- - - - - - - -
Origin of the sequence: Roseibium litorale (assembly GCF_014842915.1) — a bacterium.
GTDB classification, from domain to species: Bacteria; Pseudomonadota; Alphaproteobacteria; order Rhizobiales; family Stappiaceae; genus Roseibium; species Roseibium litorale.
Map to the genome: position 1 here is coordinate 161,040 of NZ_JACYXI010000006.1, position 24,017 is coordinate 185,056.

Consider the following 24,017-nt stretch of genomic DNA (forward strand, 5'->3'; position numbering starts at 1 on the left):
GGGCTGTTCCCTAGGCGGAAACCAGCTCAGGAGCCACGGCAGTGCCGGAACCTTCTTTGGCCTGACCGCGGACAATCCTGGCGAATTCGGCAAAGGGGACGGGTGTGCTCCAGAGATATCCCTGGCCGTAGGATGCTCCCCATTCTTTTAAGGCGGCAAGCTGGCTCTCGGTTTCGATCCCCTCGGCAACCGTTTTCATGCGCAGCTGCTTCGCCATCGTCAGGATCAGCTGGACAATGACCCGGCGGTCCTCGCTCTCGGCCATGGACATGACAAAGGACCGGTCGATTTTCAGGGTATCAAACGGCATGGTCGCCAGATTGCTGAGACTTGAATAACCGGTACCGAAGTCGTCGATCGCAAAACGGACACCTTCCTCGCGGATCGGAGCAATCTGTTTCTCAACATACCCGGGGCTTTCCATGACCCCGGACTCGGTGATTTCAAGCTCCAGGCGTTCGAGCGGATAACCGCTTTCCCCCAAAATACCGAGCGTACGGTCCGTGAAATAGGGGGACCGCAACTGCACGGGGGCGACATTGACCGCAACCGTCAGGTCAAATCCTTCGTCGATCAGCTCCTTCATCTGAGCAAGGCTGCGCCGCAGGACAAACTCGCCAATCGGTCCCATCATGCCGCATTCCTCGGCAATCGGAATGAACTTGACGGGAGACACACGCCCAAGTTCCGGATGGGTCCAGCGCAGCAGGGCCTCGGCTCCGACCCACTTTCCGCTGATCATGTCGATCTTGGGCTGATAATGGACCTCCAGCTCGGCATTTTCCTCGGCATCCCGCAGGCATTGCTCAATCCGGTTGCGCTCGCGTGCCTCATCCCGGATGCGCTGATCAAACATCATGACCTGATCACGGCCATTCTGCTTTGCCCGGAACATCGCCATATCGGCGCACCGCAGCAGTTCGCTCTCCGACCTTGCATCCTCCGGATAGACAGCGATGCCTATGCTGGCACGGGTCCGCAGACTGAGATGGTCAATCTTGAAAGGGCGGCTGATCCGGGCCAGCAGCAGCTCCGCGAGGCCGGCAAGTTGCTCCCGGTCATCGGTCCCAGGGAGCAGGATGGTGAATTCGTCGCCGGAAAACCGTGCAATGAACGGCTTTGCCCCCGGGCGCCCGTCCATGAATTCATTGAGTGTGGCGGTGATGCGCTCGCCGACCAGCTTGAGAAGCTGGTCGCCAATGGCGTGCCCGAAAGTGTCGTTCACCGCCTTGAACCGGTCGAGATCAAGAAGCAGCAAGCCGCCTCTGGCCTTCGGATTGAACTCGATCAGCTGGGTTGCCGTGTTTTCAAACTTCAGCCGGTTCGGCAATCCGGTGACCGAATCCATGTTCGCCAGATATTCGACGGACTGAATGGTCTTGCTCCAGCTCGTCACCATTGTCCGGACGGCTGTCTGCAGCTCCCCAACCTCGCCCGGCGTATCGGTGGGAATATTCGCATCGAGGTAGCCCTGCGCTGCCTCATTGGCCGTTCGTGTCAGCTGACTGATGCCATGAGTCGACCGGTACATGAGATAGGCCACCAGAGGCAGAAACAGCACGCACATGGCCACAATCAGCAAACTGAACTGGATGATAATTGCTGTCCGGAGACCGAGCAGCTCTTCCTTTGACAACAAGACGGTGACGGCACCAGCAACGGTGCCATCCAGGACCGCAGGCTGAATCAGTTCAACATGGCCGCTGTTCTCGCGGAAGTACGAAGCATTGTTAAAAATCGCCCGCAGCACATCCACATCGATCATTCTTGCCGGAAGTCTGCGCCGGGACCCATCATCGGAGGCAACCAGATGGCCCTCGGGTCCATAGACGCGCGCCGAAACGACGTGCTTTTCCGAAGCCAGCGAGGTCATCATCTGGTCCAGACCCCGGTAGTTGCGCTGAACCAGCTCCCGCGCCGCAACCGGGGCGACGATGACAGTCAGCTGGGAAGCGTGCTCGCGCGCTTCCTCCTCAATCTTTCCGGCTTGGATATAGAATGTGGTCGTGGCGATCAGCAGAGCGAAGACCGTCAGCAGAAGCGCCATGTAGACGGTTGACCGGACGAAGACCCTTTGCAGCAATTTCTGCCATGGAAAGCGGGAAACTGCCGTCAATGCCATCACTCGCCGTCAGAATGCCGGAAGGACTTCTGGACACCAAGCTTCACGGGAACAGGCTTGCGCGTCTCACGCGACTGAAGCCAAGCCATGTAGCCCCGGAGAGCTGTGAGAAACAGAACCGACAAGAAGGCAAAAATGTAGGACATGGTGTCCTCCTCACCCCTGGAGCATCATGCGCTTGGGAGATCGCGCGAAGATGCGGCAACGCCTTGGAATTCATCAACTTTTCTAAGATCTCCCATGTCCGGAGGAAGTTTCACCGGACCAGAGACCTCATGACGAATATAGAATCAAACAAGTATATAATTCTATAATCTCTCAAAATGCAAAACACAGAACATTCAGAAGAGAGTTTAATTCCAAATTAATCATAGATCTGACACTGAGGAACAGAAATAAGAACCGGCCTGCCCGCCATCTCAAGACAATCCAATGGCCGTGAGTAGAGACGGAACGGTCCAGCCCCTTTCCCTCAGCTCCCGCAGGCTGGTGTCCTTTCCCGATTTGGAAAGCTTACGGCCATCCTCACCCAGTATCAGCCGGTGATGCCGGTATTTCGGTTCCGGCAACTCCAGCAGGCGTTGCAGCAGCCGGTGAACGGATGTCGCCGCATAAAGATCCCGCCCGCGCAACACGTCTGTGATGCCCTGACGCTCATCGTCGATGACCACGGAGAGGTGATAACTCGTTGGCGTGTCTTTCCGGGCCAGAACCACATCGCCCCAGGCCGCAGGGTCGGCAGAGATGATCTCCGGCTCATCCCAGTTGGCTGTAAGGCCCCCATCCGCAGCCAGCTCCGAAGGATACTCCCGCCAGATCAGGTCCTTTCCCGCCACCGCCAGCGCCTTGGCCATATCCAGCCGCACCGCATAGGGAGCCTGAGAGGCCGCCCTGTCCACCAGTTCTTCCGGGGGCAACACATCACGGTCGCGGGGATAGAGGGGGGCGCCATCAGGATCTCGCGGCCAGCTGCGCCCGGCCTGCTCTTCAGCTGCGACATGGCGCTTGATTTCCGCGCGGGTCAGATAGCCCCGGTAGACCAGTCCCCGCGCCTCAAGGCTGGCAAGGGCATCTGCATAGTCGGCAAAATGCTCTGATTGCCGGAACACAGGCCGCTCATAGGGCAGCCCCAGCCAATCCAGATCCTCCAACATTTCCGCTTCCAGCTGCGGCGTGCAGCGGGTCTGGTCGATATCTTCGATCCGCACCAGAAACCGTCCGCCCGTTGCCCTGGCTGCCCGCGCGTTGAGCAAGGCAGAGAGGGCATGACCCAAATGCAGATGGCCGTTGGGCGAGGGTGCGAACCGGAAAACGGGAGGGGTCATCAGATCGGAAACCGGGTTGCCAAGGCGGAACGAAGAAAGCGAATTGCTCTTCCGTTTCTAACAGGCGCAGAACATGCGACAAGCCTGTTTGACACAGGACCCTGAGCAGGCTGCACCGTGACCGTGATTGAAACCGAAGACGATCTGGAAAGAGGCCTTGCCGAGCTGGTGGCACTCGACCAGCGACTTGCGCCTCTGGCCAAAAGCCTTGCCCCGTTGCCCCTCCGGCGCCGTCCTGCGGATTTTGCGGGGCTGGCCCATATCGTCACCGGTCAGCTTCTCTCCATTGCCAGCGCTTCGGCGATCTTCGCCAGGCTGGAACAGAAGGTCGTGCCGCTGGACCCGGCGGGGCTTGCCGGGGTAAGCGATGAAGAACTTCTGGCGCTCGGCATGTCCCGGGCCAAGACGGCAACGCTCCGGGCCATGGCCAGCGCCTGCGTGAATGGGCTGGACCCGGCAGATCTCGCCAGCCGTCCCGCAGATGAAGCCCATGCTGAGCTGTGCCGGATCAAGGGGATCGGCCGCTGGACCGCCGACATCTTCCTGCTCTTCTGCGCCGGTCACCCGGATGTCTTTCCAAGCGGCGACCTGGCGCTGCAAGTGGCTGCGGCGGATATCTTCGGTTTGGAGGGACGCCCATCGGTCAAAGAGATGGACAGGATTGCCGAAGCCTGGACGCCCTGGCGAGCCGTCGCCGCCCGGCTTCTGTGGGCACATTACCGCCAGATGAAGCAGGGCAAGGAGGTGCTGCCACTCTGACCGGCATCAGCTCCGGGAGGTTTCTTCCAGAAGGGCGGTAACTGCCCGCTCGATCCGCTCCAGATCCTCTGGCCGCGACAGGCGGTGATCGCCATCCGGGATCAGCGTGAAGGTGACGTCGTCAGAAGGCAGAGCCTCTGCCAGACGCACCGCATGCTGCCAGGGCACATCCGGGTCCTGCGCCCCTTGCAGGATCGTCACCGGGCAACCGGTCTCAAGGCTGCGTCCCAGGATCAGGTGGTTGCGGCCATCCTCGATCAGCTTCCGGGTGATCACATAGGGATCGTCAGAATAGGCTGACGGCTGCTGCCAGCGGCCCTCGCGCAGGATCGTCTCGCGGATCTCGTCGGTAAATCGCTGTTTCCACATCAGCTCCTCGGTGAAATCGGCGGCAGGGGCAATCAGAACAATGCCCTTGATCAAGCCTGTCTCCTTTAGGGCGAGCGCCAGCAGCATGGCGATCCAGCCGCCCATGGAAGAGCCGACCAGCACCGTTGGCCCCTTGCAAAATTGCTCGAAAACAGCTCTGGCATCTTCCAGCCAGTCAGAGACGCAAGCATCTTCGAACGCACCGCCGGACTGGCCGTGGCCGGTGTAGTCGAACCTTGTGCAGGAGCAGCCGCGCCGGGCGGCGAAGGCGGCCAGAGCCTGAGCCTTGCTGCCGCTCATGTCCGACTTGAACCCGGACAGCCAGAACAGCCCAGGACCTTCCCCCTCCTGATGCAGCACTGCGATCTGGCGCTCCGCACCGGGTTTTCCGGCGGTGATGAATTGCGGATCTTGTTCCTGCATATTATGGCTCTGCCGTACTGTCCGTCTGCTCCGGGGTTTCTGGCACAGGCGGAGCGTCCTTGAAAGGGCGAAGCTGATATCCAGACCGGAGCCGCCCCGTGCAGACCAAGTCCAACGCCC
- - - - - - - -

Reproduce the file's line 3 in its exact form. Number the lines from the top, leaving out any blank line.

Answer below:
Map to the genome: position 1 here is coordinate 161,040 of NZ_JACYXI010000006.1, position 24,017 is coordinate 185,056.